Statement by H. E. Mr. Heinz Fischer, Federal President of the Republic of Austria, at the 68th Session of the General Assembly of the United Nations
Ladies and Gentlemen!
I thank you, Mr. President, for putting the discussion in this year’s general debate under a very pertinent subject, namely “Setting the stage for the Post-2015 Development Agenda”.
Shaping our planet's future after 2015 is now one of the crucial tasks ahead of us. While the international community remains committed to the full implementation of the Millennium Development Goals, work on the post-2015 agenda has started. One idea which has been brought to my particular attention is to “upgrade” the eradication of hunger from an indicator to a goal in this new agenda. More still needs to be done and everyone must contribute a fair share: States, International Organisations, the private sector, academia and civil society alike. Let me assure you that Austria will contribute her share as well.
The International Community in its search for global security is currently facing major threats. The Middle East remains exposed to fundamental challenges. While we welcome the agreement reached between the United States and the Russian Federation on a framework for the destruction of the Syrian chemical weapons arsenal, we believe that the Security Council should refer the situation in Syria to the International Criminal Court. Accountability is necessary to stop the atrocities and prevent future crimes.
The path to democratic participation and a new beginning in Syria, the actual goal of the civilian protests that started two and a half years ago, remains crucial. Unfortunately, the parties seem to be firmly set on a military solution to the conflict. However it should be clear that the best way to achieving a sustainable solution can only be a political, negotiated one.
By now the civil war in Syria heavily affects all neighbouring countries. The conflict is a Syrian one; the consequences go far beyond its borders, it has, indeed, become international.
Ladies and Gentlemen!
The Israeli-Palestinian conflict seems to have been overshadowed by the upheavals in the region. I have followed events there for almost 40 years. I am convinced that what is needed for a solution is not only the willingness to negotiate in good faith but also to take into account the needs and sensibilities of the negotiating partner. I, for one, just cannot believe that the value of settlements for Israel is bigger than the damage these settlements do as an obstacle to peace.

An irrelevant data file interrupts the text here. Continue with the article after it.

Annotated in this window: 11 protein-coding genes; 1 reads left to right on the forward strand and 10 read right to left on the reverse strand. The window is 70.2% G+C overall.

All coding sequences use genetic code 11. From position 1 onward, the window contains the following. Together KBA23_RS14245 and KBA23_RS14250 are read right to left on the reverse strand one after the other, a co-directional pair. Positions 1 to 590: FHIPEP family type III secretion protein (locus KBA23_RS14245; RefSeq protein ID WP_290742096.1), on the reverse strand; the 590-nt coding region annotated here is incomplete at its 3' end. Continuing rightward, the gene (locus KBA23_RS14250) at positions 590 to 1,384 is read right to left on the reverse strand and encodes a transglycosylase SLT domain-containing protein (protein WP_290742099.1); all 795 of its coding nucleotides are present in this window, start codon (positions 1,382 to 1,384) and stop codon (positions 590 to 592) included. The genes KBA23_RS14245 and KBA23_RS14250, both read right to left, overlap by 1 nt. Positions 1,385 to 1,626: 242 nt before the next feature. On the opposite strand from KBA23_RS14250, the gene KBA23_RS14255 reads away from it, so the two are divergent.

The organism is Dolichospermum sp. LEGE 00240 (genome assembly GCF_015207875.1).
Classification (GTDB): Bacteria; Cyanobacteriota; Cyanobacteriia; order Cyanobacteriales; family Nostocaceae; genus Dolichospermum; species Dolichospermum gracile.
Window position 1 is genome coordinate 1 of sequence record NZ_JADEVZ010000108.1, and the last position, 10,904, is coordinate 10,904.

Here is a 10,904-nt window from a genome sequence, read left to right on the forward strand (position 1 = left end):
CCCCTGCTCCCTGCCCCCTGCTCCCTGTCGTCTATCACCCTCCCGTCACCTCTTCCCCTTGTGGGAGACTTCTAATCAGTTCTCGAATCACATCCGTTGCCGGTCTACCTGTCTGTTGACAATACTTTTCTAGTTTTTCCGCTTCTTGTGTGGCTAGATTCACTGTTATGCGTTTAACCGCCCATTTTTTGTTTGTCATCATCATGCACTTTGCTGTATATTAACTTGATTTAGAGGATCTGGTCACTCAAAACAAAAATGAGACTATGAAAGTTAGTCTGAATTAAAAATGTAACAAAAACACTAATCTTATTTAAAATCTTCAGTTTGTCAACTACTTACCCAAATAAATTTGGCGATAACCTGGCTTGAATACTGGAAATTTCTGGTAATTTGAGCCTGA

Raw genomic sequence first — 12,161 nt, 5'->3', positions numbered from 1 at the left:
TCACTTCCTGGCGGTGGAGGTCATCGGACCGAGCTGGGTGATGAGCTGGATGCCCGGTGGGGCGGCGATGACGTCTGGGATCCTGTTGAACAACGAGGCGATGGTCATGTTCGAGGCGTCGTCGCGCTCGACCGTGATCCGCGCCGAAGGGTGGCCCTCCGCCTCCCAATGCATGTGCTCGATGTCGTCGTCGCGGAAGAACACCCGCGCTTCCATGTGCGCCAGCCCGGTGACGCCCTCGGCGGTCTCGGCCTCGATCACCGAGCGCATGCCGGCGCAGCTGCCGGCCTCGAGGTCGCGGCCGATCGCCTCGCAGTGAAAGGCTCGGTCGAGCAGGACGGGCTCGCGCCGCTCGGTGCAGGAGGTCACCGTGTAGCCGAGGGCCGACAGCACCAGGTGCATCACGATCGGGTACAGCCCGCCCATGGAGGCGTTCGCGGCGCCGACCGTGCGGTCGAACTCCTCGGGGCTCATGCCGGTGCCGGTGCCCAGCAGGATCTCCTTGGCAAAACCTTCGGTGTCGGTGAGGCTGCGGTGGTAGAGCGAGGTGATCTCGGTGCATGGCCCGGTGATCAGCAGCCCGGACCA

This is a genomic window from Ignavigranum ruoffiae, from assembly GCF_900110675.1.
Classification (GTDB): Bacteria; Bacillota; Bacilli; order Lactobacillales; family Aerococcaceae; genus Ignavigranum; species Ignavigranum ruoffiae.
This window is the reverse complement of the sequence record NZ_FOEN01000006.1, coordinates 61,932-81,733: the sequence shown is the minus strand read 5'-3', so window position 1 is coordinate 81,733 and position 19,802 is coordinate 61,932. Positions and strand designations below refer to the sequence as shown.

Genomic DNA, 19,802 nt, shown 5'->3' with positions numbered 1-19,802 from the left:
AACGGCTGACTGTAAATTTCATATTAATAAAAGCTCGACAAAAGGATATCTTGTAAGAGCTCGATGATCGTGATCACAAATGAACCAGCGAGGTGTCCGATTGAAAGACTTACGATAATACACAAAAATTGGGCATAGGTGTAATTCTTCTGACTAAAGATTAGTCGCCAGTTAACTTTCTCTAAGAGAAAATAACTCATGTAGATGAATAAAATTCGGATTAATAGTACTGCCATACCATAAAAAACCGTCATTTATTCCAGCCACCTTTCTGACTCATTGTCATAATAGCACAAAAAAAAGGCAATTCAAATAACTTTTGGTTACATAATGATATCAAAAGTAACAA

We welcome that the new US administration has devoted its full attention to this long-standing question and that direct negotiations have resumed at the end of July. What we need now is decisive leadership. We are convinced that a breakthrough in this central conflict would also mean a decisive step towards a stabilization of the entire region.
While we continue to support the on-going transition processes in the Arab world, recent developments in the region have cast a shadow on the democratic achievements made so far. The difficult path to democracy will greatly depend on including all parts of society.
Vienna and its UN-Headquarters serve as a platform for the discussion on sustainable development. Austria is very pleased that the Office of the Special Representative of the Sustainable Energy for All Initiative in Vienna started its activities on July 1st of this year. We welcome the Initiative’s cooperation with thematic and regional hubs as well as other specialized organizations like UNIDO.
Austria is also the host-country of the newly established International Anti-Corruption Academy, an international organisation and centre of excellence, which already undertook several successful activities in fighting corruption as one of the most severe obstacles to development in all fields. I thank the Kingdom of Thailand for hosting its second Assembly of Parties in December 2013. Furthermore I would like to invite all States which have not yet done so to become members of the Anti-Corruption Academy.